Why is the empty dictionary a dangerous default value in Python?


I put a dict as the default value for an optional argument to a Python function, and pylint (using Sublime package) told me it was dangerous. Can someone explain why this is the case? And is a better alternative to use None instead?

Asked By: tscizzle



It’s dangerous only if your function will modify the argument. If you modify a default argument, it will persist until the next call, so your “empty” dict will start to contain values on calls other than the first one.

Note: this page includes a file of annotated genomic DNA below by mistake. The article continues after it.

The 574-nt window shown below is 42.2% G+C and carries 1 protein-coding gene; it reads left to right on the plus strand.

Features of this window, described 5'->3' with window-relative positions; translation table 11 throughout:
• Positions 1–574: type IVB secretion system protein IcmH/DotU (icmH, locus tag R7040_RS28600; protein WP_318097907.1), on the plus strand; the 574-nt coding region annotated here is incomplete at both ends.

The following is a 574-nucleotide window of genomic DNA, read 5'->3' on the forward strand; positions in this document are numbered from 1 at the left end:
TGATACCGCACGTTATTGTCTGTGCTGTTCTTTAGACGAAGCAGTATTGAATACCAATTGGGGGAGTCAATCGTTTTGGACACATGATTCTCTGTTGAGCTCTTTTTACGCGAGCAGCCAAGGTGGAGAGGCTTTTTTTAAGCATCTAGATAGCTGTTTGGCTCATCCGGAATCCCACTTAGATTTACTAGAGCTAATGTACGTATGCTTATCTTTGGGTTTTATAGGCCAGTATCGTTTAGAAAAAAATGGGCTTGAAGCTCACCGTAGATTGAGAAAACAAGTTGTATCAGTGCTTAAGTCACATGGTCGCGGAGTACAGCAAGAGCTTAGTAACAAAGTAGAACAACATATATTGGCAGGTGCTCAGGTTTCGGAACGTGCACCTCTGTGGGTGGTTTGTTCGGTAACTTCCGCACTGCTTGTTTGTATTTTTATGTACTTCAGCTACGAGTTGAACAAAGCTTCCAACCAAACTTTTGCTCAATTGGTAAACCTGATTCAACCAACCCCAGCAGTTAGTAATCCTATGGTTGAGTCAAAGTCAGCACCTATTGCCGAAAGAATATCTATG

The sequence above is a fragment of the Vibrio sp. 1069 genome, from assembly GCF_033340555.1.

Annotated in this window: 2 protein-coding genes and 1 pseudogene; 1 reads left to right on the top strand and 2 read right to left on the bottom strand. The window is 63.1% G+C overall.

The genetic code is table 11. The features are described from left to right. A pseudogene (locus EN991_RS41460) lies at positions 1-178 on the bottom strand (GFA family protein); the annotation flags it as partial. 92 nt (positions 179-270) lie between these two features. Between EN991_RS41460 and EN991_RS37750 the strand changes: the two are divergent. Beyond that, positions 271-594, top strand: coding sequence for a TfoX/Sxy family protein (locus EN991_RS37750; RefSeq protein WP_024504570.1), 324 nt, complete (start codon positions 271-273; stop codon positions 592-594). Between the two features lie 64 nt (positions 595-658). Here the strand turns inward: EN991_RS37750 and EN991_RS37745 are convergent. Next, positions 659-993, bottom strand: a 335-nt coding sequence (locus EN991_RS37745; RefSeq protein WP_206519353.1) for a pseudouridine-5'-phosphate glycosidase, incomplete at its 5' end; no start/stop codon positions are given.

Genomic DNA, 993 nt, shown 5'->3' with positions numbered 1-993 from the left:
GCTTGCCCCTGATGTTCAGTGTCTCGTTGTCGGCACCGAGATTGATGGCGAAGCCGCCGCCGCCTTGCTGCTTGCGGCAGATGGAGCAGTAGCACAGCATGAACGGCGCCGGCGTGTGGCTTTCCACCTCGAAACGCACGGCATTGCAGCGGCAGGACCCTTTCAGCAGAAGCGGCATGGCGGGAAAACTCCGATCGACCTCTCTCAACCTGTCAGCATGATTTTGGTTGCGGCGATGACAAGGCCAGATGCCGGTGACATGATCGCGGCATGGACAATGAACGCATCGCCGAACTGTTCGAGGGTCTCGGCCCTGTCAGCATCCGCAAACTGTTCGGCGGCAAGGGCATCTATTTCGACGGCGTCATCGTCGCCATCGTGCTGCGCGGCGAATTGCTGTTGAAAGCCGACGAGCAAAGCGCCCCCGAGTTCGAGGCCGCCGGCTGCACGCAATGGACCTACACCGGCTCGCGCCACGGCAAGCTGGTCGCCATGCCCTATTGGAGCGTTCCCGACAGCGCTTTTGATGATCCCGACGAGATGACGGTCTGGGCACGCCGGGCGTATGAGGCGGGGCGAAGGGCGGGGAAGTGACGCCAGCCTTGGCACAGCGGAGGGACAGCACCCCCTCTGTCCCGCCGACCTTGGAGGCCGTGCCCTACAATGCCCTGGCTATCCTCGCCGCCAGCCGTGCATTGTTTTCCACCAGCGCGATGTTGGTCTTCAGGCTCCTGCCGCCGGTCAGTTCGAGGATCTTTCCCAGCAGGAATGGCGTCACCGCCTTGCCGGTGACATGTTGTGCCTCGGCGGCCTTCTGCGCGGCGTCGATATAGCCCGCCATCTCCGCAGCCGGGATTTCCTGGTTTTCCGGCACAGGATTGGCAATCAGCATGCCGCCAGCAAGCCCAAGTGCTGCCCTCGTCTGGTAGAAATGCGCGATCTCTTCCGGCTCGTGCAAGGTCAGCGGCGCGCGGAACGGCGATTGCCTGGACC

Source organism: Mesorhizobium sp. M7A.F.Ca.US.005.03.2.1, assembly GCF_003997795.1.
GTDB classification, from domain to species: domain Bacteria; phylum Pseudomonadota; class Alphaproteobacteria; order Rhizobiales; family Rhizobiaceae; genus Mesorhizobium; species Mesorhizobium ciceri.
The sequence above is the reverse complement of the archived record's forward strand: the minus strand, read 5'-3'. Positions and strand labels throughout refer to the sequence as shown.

Yes, using None is both safe and conventional in such cases.

Answered By: John Zwinck

Let’s look at an example:

def f(value, key, hash={}):
    hash[value] = key
    return hash

print(f('a', 1))
print(f('b', 2))

Which you probably expect to output:

{'a': 1}
{'b': 2}

But actually outputs:

{'a': 1}
{'a': 1, 'b': 2}
Answered By: Bill Lynch